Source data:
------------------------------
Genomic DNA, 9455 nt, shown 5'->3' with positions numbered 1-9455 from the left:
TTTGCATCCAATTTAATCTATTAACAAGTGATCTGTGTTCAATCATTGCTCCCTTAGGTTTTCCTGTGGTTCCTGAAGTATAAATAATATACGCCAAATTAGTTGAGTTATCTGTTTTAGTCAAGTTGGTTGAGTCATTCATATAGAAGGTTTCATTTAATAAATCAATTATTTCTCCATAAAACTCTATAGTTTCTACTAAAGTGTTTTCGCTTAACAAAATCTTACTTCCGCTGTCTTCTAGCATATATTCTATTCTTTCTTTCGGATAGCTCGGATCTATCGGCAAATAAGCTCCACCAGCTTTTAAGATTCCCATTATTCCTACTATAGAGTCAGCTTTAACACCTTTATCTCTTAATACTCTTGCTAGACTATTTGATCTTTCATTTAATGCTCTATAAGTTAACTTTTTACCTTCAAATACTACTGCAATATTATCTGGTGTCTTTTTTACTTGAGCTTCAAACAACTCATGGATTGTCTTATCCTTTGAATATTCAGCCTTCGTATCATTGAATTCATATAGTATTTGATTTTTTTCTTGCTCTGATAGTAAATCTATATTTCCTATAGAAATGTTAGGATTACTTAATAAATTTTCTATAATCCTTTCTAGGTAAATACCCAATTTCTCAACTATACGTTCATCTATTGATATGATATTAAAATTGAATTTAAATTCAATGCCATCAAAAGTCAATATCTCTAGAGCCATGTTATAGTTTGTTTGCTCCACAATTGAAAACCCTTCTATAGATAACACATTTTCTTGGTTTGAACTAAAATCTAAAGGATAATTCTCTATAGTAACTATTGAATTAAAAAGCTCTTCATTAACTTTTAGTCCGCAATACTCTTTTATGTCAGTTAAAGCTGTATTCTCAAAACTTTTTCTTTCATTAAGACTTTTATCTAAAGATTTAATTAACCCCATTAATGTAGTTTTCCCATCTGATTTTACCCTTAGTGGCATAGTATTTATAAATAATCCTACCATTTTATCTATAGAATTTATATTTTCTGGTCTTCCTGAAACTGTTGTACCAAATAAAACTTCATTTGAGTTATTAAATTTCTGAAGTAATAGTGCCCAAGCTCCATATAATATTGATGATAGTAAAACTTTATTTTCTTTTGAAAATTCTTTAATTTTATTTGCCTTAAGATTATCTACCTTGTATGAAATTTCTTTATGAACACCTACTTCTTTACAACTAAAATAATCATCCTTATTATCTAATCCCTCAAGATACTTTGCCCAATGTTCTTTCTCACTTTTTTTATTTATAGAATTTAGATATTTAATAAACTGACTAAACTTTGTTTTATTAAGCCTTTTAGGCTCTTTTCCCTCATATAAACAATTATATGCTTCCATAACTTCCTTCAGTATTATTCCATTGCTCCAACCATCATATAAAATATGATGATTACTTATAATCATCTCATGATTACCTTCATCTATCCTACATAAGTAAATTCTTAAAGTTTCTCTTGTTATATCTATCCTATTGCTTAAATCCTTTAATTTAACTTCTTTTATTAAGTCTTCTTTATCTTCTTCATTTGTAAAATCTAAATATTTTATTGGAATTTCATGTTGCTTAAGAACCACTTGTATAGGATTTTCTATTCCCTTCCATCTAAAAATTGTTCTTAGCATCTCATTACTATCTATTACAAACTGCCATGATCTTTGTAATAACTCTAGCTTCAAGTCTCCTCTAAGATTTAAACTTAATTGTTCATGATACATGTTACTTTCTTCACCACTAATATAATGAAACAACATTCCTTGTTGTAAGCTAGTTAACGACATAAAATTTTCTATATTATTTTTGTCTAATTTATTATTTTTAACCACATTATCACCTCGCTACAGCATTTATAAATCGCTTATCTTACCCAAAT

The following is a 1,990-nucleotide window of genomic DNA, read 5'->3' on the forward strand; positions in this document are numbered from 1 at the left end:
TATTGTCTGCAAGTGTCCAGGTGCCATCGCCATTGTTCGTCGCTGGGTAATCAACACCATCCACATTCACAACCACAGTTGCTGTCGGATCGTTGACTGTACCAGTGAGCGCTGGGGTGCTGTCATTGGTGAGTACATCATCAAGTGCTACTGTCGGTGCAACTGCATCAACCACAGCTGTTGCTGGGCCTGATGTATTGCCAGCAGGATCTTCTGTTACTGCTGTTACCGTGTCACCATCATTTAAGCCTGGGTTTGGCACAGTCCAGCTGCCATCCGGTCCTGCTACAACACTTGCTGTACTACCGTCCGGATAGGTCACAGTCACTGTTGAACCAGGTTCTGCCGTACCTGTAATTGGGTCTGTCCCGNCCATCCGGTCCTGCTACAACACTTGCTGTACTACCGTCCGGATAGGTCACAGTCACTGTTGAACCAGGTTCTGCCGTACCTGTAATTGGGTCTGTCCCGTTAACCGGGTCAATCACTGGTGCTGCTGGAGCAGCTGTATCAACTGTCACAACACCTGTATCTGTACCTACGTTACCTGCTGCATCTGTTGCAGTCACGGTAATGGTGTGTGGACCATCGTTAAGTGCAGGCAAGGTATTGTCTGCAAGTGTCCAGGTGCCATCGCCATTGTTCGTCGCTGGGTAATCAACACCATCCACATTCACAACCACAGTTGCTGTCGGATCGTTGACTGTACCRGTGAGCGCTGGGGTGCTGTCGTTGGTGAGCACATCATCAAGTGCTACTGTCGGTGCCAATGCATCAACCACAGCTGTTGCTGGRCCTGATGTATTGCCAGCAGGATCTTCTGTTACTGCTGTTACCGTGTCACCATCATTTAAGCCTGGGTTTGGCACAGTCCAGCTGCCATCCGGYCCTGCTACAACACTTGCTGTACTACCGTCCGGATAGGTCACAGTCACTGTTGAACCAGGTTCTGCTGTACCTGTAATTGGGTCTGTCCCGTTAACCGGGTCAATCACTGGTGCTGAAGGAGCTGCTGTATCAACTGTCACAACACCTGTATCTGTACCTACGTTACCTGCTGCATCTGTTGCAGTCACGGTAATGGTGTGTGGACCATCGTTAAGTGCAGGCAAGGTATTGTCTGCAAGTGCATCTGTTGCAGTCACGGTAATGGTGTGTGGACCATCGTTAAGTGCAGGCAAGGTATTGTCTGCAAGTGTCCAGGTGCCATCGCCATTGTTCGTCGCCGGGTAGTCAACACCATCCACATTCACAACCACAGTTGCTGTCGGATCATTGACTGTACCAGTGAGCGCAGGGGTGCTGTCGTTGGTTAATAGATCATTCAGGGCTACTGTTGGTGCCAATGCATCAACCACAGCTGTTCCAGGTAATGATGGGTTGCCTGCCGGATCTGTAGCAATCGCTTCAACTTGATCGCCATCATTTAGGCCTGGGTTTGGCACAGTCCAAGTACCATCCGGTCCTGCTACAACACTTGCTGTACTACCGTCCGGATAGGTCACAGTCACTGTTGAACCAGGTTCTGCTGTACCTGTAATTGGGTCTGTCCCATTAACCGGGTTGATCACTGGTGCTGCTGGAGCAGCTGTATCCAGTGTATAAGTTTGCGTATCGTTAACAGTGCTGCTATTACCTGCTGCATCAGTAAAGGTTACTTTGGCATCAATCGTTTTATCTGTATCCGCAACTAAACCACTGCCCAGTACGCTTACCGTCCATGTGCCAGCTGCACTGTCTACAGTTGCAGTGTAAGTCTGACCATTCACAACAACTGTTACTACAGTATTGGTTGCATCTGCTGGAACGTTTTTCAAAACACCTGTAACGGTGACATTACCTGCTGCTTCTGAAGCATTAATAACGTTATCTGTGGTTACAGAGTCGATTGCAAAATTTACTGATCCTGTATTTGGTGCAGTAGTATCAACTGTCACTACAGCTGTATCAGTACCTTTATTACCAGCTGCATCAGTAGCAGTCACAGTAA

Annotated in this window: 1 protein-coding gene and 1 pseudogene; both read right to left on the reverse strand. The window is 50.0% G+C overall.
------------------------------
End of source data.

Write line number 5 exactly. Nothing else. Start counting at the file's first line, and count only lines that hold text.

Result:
Annotated in this window: 1 protein-coding gene and 1 pseudogene; both read right to left on the reverse strand. The window is 50.0% G+C overall.